The rest of the sign was in Chinese characters and Greek alphabet, almost as bad. Leeza frowned across the street at barred windows and scrubbed marble.
“You’re sure this is it?” She held the coin above the reach of the pigtailed little Asian girl in rolled-up denims.
“Sure. Okay, you bet. Zhao Dieng.” She pointed indignantly at the sign across the street, holding up her palm.
Leeza shrugged and dropped the coin. It winked in the sun and disappeared into the denims, the denims disappearing down the cobbled street. She eyed the storefront again. She’d expected a dive. It was in Chinatown, all right, but on the fringes close to the business district. She felt ridiculous in the shapeless black peasant skirt and scarf.
She sighed and turned to Chuck. “You stay over here. You can watch the door. I promise I won’t climb out the back window.”
He grumbled and took up a casual pose with a Greek news flyer. Inconspicuous—twice the size of anyone else on the street. Leeza walked across, shaking her head.
Inside, thick patterned rugs and ceiling fans and a lot of gleaming dark wood furniture, glass cases toward the back. They were on her like flies, deadly polite all the while edging her toward the door. When she started yelling, and showed them the ring, they whisked her into a back room. A teenaged boy appeared and bobbed his head. “If please, this way.”
He took her up a spiral staircase off a dim hall, along a pale green-papered passage to a shiny wood door she was willing to bet wasn’t veneer. He tapped softly, opened the door and bowed into the opening, gestured Leeza inside.
The old guy sat very straight in a black-lacquered chair, looking like a well-groomed, alert grasshopper in a silk jacket a size too big. His eyes were shiny black marbles behind antique plastic-framed glasses.
She strode over and stuck out her hand. “Mr. Dieng, I’m Leeza Conreid, a friend of Ariadne Demodakis.”
The old man raised his face to study her. Just as she was about to drop her hand, he reached out. But he didn’t shake it. He grasped her wrist in fingers that felt like dry twigs, looked at her ring, looked at the red bumps on her fingers, then turned her hand palm up. He held her wrist between his fingertips for a while, like he was taking her pulse. She thought maybe it would be rude to pull her hand back. She stood admiring the gem-studded ivory sheath over his three-inch pinky nail.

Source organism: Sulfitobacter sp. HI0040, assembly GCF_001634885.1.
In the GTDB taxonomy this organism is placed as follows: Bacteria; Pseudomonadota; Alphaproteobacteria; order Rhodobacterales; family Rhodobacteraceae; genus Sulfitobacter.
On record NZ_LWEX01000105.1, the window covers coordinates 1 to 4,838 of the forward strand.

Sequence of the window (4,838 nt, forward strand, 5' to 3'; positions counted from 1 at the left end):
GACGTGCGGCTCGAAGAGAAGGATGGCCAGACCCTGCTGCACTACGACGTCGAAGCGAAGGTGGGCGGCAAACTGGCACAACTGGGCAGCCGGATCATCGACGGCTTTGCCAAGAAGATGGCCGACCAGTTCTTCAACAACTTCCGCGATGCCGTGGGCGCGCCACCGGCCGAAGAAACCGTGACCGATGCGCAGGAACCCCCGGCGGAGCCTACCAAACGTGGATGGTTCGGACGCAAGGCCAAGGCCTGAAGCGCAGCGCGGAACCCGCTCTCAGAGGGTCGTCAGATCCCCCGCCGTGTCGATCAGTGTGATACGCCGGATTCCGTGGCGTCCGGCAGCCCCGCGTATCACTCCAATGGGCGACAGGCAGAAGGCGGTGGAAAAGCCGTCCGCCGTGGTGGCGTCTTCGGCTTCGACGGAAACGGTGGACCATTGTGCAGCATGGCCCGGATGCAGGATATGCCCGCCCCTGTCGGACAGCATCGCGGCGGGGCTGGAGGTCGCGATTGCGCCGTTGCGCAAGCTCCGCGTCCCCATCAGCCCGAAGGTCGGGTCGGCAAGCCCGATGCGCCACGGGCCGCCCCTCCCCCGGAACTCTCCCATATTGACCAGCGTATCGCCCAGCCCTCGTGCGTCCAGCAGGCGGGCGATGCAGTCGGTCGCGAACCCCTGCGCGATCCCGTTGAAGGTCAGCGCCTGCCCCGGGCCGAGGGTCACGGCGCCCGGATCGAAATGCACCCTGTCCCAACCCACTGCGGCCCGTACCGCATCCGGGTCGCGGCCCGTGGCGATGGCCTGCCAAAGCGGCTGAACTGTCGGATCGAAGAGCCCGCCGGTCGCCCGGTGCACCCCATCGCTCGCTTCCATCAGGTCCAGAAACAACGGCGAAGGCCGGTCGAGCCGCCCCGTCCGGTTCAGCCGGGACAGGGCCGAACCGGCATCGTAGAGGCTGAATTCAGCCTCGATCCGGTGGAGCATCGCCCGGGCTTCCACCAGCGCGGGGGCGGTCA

Finally, with a polite little noise, he released her hand and said something in whispery Chinese.
The boy bowed and translated. “He sees why you have come.”
“Oh.” She blinked. “Well then tell him we only want to find her and help her. She’s sick, in trouble. I just want to take her home.”
The boy translated, the old man nodding, shiny eyes still fixed on Leeza. She cleared her throat, gaze flickering around uncomfortably, hoping for a chair. None materialized.
He waited for her to drag her gaze back to his unnerving stare. Then he went on, pausing to let the boy fill her in. “Sickness, yes. Lack of balance. The chi is disordered. It is like the earth—we must respect the lines of the dragon, must not impede their flow. Now we feel the dragon’s claws. He is lashing in anger, pain. You must breathe deeply, open the channels.”
“No, no! Ariadne. Can you help me find Ariadne? Have you heard from her?”
But the old man was turning carefully in the chair even as the boy haltingly translated her outburst, slowly opening an enamelled box on the little table beside him. He pulled out a green stone pendant on silk cords and raised it towards her.
She shook her head, confused.
He swung it before her. The cords shimmered—red, black, and white, braided. “For the new one. Good for open ways. Chi flows.”
Leeza shook her head again and shot a look at the boy, wondering if he was translating right. But the old man was insistent, thrusting the pendant into her hands. She took it, looking down.
She caught a quick breath. It was exquisite—translucent jade circlet carved with an arching dragon, all curly claws and tail and flaring nostrils and fringy spikes, glaring ferociously as it sprawled around the circle. It seemed to stir in her hands, spitting fire.
A tug on her arm, the boy bobbing his head apologetically. “You must go now. He’s tired.”
“Wait.” She held the pendant back toward the old man. “You haven’t answered about Ariadne.”
He only sat composed in his chair, gaze fixed through her. The boy bowed to him and hustled Leeza out, pushing the pendant back at her until she slipped the cords around her neck for fear of dropping it. Before she could think, she was out on the street, door shutting behind her. Chuck glowered across the street over his newspaper.
The stone dragon warmed between her breasts.
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